When it comes to my family’s digital privacy, I’m fairly strict. I don’t share my kids’ names online and I rarely post their pictures. So, when I ordered an Amazon Echo for our downstairs, my husband was shocked.
“You’re letting Amazon spy on us?” he asked.
“The kids already have Siri on their iPods.” I plugged in the Echo and snaked the cord behind the couch. “Alexa isn’t that different.”
Except of course, that Alexa is my digital Mary Poppins. She plays music when it’s time to clean up, she sets timers while I cook dinner, she forecasts the weekend weather, and most importantly — and this is the game-changer — Alexa does my nagging for me.
“I’m reminding you. Are you dressed for dance? Is your hair in a bun?”
“This is a reminder. It’s time to leave for gymnastics.”
“I’m reminding you. Have you brushed your teeth?”
“This is a reminder. It’s time to turn off the PS4.”
Admittedly, the first week we owned our Echo I overdid its programming reminders. My daughter didn’t mind, but my son was ready to chuck a pillow at Alexa every time she chirped. I agreed that it was annoying that Alexa repeated each reminder twice. I culled the list of reminders to make it less aggravating. Then, to be fair, I added reminders for myself.
“This is a reminder. It’s time to pick your daughter up from school.”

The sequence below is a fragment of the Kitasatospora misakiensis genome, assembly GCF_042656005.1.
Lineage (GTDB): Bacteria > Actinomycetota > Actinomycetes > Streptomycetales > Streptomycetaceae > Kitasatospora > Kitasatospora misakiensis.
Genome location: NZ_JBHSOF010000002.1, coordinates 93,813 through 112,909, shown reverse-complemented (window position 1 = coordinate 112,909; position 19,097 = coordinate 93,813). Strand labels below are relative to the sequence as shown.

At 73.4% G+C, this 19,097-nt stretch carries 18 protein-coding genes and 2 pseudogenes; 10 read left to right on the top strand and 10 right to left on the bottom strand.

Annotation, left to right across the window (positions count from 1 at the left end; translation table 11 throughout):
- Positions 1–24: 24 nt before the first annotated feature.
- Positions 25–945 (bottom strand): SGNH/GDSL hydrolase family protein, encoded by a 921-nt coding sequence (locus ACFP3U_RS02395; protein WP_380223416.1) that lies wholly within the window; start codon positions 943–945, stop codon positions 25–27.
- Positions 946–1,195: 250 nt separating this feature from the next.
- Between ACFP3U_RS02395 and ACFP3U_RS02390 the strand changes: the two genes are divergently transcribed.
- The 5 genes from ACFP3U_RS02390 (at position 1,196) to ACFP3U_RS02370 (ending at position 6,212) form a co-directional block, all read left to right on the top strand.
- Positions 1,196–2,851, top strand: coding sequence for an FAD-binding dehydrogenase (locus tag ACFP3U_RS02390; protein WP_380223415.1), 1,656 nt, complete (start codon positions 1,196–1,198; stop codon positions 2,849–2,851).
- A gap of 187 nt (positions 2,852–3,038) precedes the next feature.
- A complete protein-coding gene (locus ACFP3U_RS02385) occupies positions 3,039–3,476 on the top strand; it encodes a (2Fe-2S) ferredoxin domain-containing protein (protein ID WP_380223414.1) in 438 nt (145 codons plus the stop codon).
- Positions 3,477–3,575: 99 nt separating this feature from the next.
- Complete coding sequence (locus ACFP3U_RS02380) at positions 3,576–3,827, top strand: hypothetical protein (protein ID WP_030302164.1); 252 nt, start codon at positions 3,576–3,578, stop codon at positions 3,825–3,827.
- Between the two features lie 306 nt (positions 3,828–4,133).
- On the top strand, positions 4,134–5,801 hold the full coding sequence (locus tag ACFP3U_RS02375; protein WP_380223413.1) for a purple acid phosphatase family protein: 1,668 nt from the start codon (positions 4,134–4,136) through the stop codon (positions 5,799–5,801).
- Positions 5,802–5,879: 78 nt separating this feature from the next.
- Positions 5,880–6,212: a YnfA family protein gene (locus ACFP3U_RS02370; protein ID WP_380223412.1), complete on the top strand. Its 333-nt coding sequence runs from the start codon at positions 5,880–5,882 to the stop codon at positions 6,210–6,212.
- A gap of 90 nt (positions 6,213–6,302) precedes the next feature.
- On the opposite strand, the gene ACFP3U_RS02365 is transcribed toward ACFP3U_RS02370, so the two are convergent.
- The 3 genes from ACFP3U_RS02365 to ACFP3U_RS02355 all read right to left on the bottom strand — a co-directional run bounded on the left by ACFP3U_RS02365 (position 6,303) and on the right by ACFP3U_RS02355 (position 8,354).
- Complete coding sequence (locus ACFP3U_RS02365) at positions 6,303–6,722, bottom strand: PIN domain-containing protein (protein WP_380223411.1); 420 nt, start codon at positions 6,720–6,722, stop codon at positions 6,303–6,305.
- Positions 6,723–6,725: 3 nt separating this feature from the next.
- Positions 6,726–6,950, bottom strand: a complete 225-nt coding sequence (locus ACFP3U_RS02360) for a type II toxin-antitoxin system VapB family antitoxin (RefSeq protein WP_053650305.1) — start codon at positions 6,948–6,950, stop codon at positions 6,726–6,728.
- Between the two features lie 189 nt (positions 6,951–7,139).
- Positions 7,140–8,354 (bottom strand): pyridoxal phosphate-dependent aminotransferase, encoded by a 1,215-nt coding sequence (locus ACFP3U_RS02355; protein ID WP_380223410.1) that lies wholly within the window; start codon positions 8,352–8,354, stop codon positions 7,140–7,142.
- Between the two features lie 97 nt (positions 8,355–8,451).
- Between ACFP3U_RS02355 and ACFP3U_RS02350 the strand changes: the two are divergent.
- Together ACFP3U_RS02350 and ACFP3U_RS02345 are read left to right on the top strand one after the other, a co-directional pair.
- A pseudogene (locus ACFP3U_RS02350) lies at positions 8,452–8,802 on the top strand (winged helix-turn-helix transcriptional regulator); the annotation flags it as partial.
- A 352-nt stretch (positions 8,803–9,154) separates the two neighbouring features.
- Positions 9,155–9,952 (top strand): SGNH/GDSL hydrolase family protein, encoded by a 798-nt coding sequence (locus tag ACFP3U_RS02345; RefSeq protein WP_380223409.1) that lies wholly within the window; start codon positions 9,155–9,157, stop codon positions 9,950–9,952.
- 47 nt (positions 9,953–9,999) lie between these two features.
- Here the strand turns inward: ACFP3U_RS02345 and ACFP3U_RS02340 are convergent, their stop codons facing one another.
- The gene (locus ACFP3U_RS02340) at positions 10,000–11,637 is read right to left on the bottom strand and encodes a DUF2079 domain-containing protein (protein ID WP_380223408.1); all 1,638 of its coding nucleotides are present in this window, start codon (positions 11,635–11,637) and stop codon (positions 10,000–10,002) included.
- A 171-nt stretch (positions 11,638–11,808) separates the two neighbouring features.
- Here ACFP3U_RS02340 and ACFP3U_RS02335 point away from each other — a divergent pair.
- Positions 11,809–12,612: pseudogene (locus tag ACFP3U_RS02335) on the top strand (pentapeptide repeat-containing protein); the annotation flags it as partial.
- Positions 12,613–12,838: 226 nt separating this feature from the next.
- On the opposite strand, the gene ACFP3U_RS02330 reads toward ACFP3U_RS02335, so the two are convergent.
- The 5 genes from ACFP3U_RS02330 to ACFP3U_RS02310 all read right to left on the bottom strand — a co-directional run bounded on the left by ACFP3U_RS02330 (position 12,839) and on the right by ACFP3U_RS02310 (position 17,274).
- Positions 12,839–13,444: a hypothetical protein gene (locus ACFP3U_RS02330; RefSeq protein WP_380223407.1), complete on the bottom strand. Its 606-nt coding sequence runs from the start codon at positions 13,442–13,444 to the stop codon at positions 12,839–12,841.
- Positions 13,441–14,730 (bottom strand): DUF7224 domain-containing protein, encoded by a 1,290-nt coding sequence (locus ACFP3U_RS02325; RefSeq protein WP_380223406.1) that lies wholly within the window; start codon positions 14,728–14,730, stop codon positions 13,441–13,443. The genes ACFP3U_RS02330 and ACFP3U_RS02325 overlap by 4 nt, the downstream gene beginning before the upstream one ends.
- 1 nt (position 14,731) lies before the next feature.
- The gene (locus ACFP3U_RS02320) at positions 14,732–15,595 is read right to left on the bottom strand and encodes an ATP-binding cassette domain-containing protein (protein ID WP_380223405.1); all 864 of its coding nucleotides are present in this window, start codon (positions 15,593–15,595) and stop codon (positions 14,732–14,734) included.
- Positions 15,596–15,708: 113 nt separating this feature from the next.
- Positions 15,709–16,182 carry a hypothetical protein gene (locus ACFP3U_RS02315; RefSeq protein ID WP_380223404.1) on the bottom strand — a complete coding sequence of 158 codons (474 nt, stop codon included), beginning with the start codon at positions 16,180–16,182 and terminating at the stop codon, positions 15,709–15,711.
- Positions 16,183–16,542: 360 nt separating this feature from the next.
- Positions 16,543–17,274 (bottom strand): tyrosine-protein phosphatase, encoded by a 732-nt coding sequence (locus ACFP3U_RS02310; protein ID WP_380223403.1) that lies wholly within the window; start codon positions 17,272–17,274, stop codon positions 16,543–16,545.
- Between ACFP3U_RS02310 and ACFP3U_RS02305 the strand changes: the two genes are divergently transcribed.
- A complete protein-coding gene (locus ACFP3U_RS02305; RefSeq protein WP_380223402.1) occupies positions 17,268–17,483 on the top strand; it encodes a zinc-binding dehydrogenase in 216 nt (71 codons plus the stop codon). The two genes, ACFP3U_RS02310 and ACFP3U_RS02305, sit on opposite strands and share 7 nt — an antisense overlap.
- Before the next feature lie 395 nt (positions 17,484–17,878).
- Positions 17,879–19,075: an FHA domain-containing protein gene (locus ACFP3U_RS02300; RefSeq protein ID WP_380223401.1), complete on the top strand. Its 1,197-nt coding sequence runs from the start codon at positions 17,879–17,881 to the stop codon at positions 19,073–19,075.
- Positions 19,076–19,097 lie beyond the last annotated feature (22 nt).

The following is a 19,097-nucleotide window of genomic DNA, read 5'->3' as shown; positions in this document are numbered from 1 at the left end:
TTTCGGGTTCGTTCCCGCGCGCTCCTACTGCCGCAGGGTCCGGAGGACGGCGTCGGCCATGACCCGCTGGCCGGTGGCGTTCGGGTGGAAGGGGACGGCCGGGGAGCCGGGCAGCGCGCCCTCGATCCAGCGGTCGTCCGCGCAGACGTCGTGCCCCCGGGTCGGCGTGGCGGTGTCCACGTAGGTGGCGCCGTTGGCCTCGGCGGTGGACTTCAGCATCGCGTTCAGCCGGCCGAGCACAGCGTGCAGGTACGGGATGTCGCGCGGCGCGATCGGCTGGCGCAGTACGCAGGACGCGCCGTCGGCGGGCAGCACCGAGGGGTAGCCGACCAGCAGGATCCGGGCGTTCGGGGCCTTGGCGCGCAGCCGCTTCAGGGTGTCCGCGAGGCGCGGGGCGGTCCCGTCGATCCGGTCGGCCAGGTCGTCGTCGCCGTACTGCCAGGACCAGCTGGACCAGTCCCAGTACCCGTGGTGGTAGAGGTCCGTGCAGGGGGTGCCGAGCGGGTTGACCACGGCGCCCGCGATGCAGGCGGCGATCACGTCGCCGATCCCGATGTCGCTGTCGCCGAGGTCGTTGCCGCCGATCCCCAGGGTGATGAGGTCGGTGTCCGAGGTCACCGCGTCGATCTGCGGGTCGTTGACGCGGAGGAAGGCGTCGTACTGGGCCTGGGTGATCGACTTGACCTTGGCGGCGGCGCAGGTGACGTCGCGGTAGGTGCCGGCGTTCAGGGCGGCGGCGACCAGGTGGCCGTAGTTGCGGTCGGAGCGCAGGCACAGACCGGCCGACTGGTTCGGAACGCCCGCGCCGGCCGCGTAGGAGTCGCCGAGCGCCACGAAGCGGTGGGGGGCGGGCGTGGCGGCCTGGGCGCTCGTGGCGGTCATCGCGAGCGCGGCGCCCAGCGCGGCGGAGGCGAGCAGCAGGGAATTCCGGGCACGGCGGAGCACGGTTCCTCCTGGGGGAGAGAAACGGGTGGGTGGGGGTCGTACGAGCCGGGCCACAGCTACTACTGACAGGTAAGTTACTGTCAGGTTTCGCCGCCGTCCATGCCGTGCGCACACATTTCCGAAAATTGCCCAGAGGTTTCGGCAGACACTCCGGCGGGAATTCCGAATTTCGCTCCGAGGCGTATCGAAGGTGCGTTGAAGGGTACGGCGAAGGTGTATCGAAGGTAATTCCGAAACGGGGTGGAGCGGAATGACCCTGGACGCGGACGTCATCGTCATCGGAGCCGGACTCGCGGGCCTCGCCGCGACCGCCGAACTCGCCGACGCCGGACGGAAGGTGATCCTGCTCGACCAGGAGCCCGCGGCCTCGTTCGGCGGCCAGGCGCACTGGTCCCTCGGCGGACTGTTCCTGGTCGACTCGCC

“I’m reminding you. Today is Tuesday. You need to clean the bathrooms.”
“This is a reminder. Go to the gym. Swimsuit season is coming.”
My son was right; Alexa could be a pain in the butt.
Still, between the Echo and the vibrating reminders I plugged into my FitBit, I’ve been able to put my mom-brain on autopilot. Instead of constantly watching the clock and double checking our schedule, I can fully focus on what I’m doing at the moment.
Three months later, we now own one Echo and two Dots. This means we can communicate from room to room like an intercom, and also play music throughout the house. With our Amazon Prime subscription, we also get Amazon Music. I can say, “Alexa, turn on ’90s alternative,” and Nirvana blasts the downstairs. When I go on a cleaning rampage I’ll say, “Alexa, play cardio dance music,” and it makes it a lot more fun to dust.
My daughter has a Dot in her room. She uses it to spell words for her when she writes in her journal, and to help her wind down at bedtime. She’ll say, “Alexa, help me fall asleep,” and the Dot will play a wide variety of white noise. She also enjoys saying, “Alexa, tell me a story,” and listening to short pieces of fiction. Another fun one is, “Alexa, open the magic door,” which launches into a virtual reality game.
Have I sacrificed my family’s privacy by succumbing to the digital assistant craze? Perhaps; but Alexa’s so supercalifragilisticexpialidocious that it’s worth it.
Jennifer Bardsley is author of the books “Genesis Girl” and “Damaged Goods.” Find her online on Instagram @the_ya_gal, on Twitter @jennbardsley or on Facebook as The YA Gal.